Even then is mischief all too probable!
    • lines 200–201 (tr. E. D. A. Morshead)
  • Πειθαρχία γάρ ἐστι τῆς εὐπραξίας
    μήτηρ, γυνὴ σωτῆρος.
    • Obedience mother is of good success,
      Sure pledge of safety.
    • lines 224–225 (tr. Anna Swanwick)
  • Ἔστι· θεοῦ δ᾽ ἔτ᾽ ἰσχὺς καθυπερτέρα·
    πολλάκι δ᾽ ἐν κακοῖσι τὸν ἀμάχανον
    κἀκ χαλεπᾶς δύας ὕπερθ᾽ ὀμμάτων
    κρημναμενᾶν νεφελᾶν ὀρθοῖ.
    • True, but the strength of god is mightier still,
      And oft, in direst strait,
      It lifteth from the lowest depths of ill
      Him who, with cloud-veiled eyes, was desperate.
    • lines 226–229 (tr. Anna Swanwick)
  • Ἀψυχίᾳ γὰρ γλῶσσαν ἁρπάζει φόβος.
    • Through want of heart fear seizes on my tongue.
    • line 259 (tr. Anna Swanwick)
  • κόσμον μὲν ἀνδρὸς οὔτιν᾽ ἂν τρέσαιμ᾽ ἐγώ,
    οὐδ᾽ ἑλκοποιὰ γίγνεται τὰ σήματα
    λόφοι δὲ κώδων τ᾽ οὐ δάκνουσ᾽ ἄνευ δορός.
    • To me, no blazon on a foeman's shield
      Shall e'er present a fear! such pointed threats
      Are powerless to wound; his plumes and bells,
      Without a spear, are snakes without a sting.
    • lines 397–399 (tr. E. D. A. Morshead)
  • Καὶ τῷδε κέρδει κέρδος ἄλλο τίκτεται.
    • Gain upon gain, and interest to boot!
    • line 437 (tr. G. M. Cookson)
  • Ἀνὴρ ἄκομπος, χεὶρ δ᾽ ὁρᾷ τὸ δράσιμον.
    • No boaster he,
      But with a hand which sees the thing to do.
    • line 554 (tr. Anna Swanwick)
  • Oὐ γὰρ δοκεῖν ἄριστος, ἀλλ᾽ εἶναι θέλει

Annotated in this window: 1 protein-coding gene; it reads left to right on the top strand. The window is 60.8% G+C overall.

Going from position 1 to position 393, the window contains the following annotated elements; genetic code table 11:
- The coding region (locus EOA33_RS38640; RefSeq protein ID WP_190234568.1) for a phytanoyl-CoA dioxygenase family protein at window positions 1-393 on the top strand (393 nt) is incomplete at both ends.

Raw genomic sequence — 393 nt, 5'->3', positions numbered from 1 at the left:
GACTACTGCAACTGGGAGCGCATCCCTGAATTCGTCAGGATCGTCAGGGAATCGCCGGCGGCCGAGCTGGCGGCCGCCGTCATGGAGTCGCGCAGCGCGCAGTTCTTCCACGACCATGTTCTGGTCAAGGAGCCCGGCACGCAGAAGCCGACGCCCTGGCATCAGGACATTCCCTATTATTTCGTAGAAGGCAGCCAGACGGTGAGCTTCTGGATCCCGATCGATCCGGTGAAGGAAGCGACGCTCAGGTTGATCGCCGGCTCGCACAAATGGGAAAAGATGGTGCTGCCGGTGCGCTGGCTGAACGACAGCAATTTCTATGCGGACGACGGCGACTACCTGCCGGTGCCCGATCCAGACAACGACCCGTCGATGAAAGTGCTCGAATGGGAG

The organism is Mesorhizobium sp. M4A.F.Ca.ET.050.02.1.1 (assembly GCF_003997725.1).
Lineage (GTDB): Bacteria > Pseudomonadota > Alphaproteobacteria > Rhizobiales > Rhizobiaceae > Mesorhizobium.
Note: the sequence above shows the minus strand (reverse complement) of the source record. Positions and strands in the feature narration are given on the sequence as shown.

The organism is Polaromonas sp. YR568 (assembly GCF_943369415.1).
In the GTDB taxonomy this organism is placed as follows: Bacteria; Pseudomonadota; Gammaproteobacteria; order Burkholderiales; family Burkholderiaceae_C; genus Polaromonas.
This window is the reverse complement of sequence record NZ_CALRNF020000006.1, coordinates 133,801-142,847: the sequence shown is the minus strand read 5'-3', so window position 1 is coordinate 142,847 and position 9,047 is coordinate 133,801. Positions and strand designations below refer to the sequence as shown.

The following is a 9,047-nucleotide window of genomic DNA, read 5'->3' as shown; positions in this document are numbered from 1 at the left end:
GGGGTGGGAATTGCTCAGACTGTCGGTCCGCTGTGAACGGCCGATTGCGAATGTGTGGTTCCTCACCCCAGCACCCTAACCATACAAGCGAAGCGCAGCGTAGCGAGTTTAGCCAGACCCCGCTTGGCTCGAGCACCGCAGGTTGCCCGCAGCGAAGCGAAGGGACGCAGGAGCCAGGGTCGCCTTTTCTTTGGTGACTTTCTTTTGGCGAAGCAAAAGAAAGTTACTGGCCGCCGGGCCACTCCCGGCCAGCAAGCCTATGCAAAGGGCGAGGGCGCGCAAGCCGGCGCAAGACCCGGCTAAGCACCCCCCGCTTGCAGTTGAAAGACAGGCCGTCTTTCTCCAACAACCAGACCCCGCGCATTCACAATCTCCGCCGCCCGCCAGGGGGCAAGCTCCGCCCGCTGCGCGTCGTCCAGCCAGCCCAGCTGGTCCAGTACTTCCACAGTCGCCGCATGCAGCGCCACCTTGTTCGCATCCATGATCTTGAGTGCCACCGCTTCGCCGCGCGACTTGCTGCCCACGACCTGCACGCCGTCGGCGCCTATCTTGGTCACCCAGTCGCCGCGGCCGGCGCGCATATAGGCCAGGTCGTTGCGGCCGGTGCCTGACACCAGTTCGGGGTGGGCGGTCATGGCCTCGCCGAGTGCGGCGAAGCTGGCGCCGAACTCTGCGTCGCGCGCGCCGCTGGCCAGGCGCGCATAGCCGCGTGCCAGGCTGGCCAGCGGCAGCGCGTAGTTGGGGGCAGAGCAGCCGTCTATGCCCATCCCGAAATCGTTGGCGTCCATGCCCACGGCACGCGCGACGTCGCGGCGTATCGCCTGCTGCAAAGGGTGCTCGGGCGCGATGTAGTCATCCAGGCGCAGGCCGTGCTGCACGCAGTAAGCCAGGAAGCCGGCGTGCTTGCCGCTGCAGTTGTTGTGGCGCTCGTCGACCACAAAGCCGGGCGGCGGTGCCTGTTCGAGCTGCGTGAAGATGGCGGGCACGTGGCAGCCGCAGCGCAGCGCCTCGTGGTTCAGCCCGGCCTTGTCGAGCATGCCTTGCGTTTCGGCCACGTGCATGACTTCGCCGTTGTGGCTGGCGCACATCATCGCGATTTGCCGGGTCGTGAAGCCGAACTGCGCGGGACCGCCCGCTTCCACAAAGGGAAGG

• His resolve is not to seem, but to be, the best.
    • line 592; compare: esse quam videri.
  • ἐν παντὶ πράγει δ᾽ ἔσθ᾽ ὁμιλίας κακῆς
    κάκιον οὐδέν
    • In every enterprise is no greater evil than bad companionship
    • lines 599–600 (tr. David Grene)
  • Ἄτης ἄρουρα θάνατον ἐκκαρπίζεται.
    • The field of Sin
      Brings forth the fruits of Death.
    • line 601 (tr. G. M. Cookson)
  • φιλεῖ δὲ σιγᾶν ἢ λέγειν τὰ καίρια.
    • He or silence keeps or speaks in season.
    • line 619 (tr. Anna Swanwick)
  • γέροντα τὸν νοῦν, σάρκα δ᾽ ἡβῶσαν φύει
    • He has the wisdom of an old man, but his body is at its prime
    • line 622 (tr. Herbert Weir Smyth)
  • Εἴπερ κακὸν φέροι τις, αἰσχύνης ἄτερ
    ἔστω· μόνον γὰρ κέρδος ἐν τεθνηκόσι·
    κακῶν δὲ κᾀσχρῶν οὔτιν᾽ εὐκλείαν ἐρεῖς.
    • If any one bear evil, let it be
      Without disgrace, sole profit to the dead;
      On base and evil deeds no glory waits.
    • lines 683–685 (tr. Anna Swanwick)

Oresteia (458 BC)



He who learns must suffer. / And even in our sleep, pain that cannot forget / Falls drop by drop upon the heart, / And in our own despite, against our will, / Comes wisdom to us by the awful grace of God.
Only when man's life comes to its end in prosperity can one call that man happy.
Death is better, a milder fate than tyranny.
I think the slain care little if they sleep or rise again.
  • I pray the gods will give me some relief
    And end this weary job. One long full year
    I've been lying here, on this rooftop,
    The palace of the sons of Atreus,
    Resting on my arms, just like a dog.
    I've come to know the night sky, every star,
    The powers we see glittering in the sky,
    Bringing winter and summer to us all,
    As the constellations rise and sink.
    • opening lines
  • βοῦς ἐπὶ γλώσσῃ μέγας
    • A great ox stands on my tongue.
    • lines 36–37
  • Ὡς ἑκὼν ἐγὼ
    μαθοῦσιν αὐδῶ κοὐ μαθοῦσι λήθομαι.
    • I, of set will, speak words the wise may learn,
      To others, nought remember nor discern.
    • lines 38–39 (tr. E. D. A. Morshead)
  • Τελεῖται δ' ἐς τὸ πεπρωμένον·
    οὔθ' ὑποκαίων οὔτ' ἐπιλείβων
    οὔτε δακρύων ἀπύρων ἱερῶν
    ὀργὰς ἀτενεῖς παραθέλξει.
    • But as he willed 'tis ordered all,
      And woes, by heaven ordained, must fall—
      Unsoothed by tears or spilth of wine